Here are the key things you need to know before you leave work today.
MORTGAGE RATE CHANGES
ANZ has cut two of its key home loan rates, with the two year fixed rate going down -16 bps to 3.59%. More details here.
TERM DEPOSIT RATE CHANGES
ANZ has also cut most of its term deposit rates with the popular 6 month and one year rates now both set at 2.80%. But they still have their 8 month 'special' running at 3.00%. The Co-operative Bank has cut rates for its 2, 3 and 4 year TDs with the main rate now only 2.75% across all terms. FE Investments has trimmed its six month rate.
ASB economists see 5%-6% nationwide house price inflation next year, with falling interest rates and population growth reviving the Auckland market and keeping regional markets 'simmering'.
Dunedin South MP, Claire Curran has announced she will not be standing for re-election. She was first elected in 2008. "Now is the time to move on to other pursuits," she said. Prior to being elected, she was a union pr spindoctor.
BACK TO NORMAL?
Roy Morgan Research is reporting that the Net Promoter Score (NPS) levels of Australia’s banks, including the big four banks, have increased significantly since the Finance Royal Commission was handed down in February. In July the NPS® of the big four banks was 2.1, up a significant 3.7pts since February 2019, and the NPS® of banks as a whole was 8.5, up 3.2pts over the last five months. The improvement in NPS® scores has returned the measure to a level comparable to that at the time the Finance Royal Commission was established in late 2017.
SLIPPING FROM 'NORMAL'
Auckland's water storage is now up to 77%, a rise of +4% in a week. But this is the usual time of the year when these reservoirs fill and the 'normal' has now jumped to 90% (from a 'normal' of 77% last week). New Zealand's hydro lakes are also 'normal' for this time of year.
The US-China trade war poses a "significant risk" to Australia (and the rest of the world), the Reserve Bank of Australia has warned. And their research suggests consumers are still reluctant to spend their recently acquired 'helicopter money' from their tax refunds, undermining the supposed benefits of 'helicopter money' when there are heightened economic concerns by consumers.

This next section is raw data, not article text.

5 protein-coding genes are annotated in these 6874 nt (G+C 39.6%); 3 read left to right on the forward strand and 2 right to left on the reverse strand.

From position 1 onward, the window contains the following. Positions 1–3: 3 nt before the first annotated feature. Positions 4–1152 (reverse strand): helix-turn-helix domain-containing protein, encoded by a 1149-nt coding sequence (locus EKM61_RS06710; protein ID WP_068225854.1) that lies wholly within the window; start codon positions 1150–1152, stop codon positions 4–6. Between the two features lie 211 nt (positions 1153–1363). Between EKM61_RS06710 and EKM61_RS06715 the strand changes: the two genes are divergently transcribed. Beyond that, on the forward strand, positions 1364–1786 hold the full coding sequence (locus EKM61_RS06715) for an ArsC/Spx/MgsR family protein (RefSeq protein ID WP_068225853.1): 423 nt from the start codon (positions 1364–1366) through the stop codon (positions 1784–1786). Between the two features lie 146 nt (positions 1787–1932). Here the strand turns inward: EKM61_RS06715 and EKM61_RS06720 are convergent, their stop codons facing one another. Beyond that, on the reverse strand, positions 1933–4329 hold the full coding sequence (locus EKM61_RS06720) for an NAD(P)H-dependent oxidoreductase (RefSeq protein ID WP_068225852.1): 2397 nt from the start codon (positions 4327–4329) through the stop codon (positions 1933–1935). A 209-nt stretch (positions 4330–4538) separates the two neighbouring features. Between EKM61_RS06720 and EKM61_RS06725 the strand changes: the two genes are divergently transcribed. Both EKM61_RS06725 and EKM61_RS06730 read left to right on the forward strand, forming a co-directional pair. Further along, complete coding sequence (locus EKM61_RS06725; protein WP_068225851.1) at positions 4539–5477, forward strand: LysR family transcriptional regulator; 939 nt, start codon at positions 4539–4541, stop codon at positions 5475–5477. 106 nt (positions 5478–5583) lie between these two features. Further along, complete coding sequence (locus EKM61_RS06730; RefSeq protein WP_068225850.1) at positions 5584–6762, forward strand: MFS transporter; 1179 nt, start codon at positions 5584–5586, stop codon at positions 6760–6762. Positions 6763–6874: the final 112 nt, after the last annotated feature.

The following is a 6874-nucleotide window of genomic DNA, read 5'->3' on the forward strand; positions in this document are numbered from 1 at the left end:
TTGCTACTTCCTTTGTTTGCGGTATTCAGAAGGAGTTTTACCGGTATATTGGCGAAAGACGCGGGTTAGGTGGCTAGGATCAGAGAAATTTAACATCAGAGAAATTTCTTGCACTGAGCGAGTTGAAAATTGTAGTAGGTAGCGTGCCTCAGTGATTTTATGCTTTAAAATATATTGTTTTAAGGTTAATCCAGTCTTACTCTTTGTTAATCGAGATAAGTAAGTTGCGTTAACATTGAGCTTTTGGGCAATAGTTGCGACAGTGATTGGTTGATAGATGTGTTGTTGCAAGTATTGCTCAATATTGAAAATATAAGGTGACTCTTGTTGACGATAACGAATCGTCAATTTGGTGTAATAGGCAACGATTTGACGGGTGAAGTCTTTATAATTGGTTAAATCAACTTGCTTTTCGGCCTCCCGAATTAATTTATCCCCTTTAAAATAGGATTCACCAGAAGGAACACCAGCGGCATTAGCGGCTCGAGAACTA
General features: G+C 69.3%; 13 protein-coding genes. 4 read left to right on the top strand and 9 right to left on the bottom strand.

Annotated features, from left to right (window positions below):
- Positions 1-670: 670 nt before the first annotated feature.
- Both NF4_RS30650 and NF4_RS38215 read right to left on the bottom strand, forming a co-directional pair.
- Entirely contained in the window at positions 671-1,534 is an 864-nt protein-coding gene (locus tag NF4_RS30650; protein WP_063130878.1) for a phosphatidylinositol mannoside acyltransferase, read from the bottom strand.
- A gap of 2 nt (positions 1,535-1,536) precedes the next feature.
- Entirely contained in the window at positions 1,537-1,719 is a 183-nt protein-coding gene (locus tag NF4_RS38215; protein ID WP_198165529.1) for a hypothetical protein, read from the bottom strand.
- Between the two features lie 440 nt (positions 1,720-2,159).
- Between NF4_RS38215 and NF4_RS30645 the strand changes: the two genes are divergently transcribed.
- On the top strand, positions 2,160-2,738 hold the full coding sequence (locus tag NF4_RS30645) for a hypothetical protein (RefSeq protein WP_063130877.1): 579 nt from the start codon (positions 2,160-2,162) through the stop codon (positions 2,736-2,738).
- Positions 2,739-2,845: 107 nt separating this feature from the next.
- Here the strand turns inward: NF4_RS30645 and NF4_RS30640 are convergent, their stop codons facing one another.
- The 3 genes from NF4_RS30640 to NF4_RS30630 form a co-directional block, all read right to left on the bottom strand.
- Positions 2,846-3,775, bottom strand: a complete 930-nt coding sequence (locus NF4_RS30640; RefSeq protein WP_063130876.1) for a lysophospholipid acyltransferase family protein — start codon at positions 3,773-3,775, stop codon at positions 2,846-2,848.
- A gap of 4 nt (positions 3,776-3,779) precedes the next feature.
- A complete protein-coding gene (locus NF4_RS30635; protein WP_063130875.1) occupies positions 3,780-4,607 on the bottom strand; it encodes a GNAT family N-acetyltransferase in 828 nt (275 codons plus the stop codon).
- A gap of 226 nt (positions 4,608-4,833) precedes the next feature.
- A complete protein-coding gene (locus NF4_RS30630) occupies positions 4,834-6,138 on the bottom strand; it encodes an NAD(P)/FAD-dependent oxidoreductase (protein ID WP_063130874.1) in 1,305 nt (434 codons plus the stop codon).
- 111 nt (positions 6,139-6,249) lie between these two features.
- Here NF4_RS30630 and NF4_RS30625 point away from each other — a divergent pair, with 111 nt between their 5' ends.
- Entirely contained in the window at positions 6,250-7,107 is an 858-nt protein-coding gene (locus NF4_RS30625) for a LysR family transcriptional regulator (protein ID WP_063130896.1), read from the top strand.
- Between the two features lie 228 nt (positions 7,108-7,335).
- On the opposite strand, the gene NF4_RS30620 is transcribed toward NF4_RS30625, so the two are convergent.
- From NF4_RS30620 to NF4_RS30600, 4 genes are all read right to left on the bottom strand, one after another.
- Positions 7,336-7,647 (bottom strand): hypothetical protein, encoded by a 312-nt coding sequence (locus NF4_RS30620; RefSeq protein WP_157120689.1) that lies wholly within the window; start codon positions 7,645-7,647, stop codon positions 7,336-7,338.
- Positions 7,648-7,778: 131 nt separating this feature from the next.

THE EQUITY MARKET SCORES
Wall Street ended up +1.1% earlier today on perceptions that a reconciliation was possible in the trade war between the US and China. But it seems to be only a US perception, not yet shared by China. Time will tell. But Shanghai is now up strongly as well today, up +1.8%. Tokyo is up +1.2%. Only Hong Kong is struggling to keep pace. Locals the ASX200 is up +0.5% and the NZX50 is up +0.8% so far.
$1 BLN LOST IN ONE MONTH
A feature today in local markets is the continuing sharp fall of the Fonterra share price, now at a seriously worrying $3.15 and a drop of another -8c today alone. Investors are fleeing fast. The company's capitalisation is now only $5.077 bln and that is $1 bln less in just one month. This is a company that had a capitalisation of $10.7 bln in January 2018. It has halved since then.
SWAP RATES RECOVER SOME
Wholesale swap rates rose today, with the two year up +2 bps, the five year up +4 bps and the ten year up +4 bps. These rises are about half of what they fell yesterday. The 90-day bank bill rate is down -1 bp at 1.19%. Australian swap rates fell about -2 bps across the curve, again in contrast to New Zealand. The Aussie Govt 10yr is down -8 bps at 0.89%. The China Govt 10yr is unchanged at 3.07%, while the NZ Govt 10 yr is down -6 bps at 1.08%. The UST 10yr yield is up +4 bps to 1.53%.
NZ DOLLAR HOLDING
The Kiwi dollar is unchanged again at 63.8 USc. Against the Aussie we are down by -½c at 94.3 AU cents. Against the euro we are firmer at 57.5 euro cents. That puts the TWI-5 little-changed at 69.1.
BITCOIN BLIPS DOWN
Bitcoin is softer today than at this time yesterday, down -1.9% to US$10,248. The bitcoin price is charted in the currency set below.
This chart is animated here.